Emily Brontë had it right. Our leaves are a wonderful sight and a great way to add nutrients back to our yard and garden. Every year at this time we are presented with what to do with all of the colorful leaves falling from trees in neighborhoods and yards — well, besides jump in them.
wetpaint publishes some spoilers of the new series Ravenswood:
As for the Collins house, the script describes it as “something lifted from another century.” Miranda’s room has a “canopied bed, heavy drapes over the window, a prodigious wing-chair near the window,” and “volumes of Dickens and Brontë and Twain on the night table.” (Crystal Bell)
An unexpected Brontë reference in this post on the British Red Cross website:
A new study shows that altruistic behaviour – such as volunteering – can be like catnip to potential romantic partners.
Ladies and gentlemen: we have been misinformed.
Popular culture – whether music, films or books – constantly drums the line that all girls love a bad boy, while men can’t help drooling over vampy women.
Think of Heathcliff in Wuthering Heights, Sharon Stone in Basic Instinct, that sulky vampire chap from Twilight or the perma-undressed Rhianna. (Mark Cross)
The CUT! Costume and the Cinema arrives to the McNay Art Museum. San Antonio Express-News informs about it:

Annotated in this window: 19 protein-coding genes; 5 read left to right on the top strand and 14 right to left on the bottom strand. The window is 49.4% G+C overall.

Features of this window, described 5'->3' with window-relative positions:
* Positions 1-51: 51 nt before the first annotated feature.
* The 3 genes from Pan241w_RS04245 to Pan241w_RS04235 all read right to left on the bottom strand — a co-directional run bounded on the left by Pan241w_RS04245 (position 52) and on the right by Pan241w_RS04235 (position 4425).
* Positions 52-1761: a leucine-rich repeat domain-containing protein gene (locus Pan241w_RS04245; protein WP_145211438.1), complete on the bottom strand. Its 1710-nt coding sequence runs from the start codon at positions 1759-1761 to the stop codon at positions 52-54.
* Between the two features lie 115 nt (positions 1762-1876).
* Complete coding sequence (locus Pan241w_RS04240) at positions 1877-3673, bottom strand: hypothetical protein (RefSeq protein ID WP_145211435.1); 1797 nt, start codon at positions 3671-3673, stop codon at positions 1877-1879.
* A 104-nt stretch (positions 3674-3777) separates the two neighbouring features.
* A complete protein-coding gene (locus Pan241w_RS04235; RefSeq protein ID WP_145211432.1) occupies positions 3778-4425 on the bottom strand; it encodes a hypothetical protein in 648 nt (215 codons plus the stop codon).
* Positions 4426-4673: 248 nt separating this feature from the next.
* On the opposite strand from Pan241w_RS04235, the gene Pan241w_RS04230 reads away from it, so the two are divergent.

“The focus of the exhibition is on period film, from 'Jane Eyre' to 'The Phantom of the Opera,' so it looks at five centuries of fashion through Hollywood's eye,” said Daniela Oliver-Portillo, the McNay's public relations and marketing manager. (Steve Bennett)
Lubelski Kurier (Poland) presents Eryk Ostrowski's contoversial (to put it mildly) Charlotte Brontë i jej siostry śpiące:
Charlotte Brontë - kobieta, której dzieła dały podwaliny emancypacji i jedna z największych zagadek literatury. Wszystko, co wiemy o siostrach Brontë, pochodzi od niej. Ona prowadziła korespondencję i rozmowy z wydawcami. Rękopisy powieści Emily i Anne Brontë nie istnieją. Pierwszy wydawca, który jako jedyny je widział, twierdził, że pisane były jedną ręką. Miało to być pismo ukrywającej się pod męskim pseudonimem Charlotte. Ona z kolei robiła wszystko, aby myślano inaczej. Uwierzono jej. I tak już zostało. Książka odsłania kulisy życia autorki "Jane Eyre", które było bardzo dramatyczne. (Translation)